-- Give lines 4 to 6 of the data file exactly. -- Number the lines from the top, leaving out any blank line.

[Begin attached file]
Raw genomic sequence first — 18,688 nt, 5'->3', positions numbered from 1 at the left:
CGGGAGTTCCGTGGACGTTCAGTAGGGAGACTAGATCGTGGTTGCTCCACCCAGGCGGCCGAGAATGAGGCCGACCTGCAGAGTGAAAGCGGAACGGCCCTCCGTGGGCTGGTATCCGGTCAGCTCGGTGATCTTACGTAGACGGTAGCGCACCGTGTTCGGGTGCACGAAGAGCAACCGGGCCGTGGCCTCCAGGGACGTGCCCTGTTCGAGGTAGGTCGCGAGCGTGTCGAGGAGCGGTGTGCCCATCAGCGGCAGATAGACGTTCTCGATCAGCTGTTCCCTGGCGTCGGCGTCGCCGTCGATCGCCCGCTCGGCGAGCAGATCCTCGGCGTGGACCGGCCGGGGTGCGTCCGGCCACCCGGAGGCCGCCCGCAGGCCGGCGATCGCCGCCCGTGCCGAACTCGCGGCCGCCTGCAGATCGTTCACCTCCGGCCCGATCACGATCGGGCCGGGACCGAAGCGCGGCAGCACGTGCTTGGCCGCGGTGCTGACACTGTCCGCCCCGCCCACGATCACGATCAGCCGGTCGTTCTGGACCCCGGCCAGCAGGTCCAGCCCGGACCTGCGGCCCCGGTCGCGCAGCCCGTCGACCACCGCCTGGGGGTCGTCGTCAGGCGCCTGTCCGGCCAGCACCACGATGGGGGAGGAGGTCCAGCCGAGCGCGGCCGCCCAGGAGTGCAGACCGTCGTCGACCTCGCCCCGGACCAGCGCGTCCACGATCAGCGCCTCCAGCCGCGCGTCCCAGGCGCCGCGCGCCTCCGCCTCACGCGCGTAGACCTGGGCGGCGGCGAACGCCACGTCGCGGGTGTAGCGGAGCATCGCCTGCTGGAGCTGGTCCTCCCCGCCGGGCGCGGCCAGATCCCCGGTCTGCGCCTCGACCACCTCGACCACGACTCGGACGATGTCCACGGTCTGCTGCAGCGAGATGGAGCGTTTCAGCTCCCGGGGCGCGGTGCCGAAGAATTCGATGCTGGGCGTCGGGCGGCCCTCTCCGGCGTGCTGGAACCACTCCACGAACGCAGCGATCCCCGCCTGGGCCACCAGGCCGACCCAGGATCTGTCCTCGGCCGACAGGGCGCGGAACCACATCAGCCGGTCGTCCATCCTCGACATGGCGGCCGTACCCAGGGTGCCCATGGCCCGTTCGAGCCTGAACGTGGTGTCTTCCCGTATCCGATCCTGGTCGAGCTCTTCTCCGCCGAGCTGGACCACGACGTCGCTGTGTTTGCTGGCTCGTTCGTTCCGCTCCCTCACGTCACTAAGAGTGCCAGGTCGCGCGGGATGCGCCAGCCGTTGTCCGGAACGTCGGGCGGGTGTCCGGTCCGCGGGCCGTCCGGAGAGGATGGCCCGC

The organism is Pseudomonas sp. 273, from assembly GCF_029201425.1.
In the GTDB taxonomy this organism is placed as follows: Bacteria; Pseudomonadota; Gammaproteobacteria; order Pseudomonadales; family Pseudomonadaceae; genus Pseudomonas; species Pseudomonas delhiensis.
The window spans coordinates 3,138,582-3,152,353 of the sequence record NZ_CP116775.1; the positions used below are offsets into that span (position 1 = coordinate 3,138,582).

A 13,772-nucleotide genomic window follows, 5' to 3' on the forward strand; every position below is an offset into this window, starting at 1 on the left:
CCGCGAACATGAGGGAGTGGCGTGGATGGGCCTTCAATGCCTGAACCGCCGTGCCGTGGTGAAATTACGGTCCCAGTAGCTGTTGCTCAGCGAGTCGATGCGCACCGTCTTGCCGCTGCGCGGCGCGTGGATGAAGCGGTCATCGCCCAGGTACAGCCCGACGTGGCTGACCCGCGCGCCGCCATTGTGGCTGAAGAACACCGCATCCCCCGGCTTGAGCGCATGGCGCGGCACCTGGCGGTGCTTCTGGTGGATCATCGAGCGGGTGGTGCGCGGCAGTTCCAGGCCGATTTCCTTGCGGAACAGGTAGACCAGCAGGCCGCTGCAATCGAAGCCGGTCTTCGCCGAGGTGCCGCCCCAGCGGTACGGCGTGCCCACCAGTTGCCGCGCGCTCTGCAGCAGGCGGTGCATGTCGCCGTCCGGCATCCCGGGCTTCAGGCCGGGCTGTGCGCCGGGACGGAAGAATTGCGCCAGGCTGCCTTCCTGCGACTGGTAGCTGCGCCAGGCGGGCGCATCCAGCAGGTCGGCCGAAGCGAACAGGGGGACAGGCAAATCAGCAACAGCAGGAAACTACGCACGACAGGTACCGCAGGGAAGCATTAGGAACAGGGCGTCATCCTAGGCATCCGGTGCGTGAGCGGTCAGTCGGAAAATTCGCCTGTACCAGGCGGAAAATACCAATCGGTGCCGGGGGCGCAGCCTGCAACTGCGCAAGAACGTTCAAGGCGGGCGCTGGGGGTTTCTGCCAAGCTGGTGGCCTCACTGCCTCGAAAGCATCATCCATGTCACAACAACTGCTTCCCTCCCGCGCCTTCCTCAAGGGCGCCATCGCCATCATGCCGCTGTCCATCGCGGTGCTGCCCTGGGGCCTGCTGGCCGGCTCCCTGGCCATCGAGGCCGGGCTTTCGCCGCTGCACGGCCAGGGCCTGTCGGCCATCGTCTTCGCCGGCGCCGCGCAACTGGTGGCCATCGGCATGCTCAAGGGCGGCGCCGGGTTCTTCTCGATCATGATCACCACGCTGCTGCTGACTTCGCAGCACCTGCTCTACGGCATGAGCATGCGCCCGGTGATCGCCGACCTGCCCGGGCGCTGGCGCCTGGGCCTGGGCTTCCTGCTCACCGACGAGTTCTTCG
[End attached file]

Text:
In the GTDB taxonomy this organism is placed as follows: Bacteria; Pseudomonadota; Gammaproteobacteria; order Pseudomonadales; family Pseudomonadaceae; genus Pseudomonas; species Pseudomonas delhiensis.
The window spans coordinates 3,138,582-3,152,353 of the sequence record NZ_CP116775.1; the positions used below are offsets into that span (position 1 = coordinate 3,138,582).

A 13,772-nucleotide genomic window follows, 5' to 3' on the forward strand; every position below is an offset into this window, starting at 1 on the left: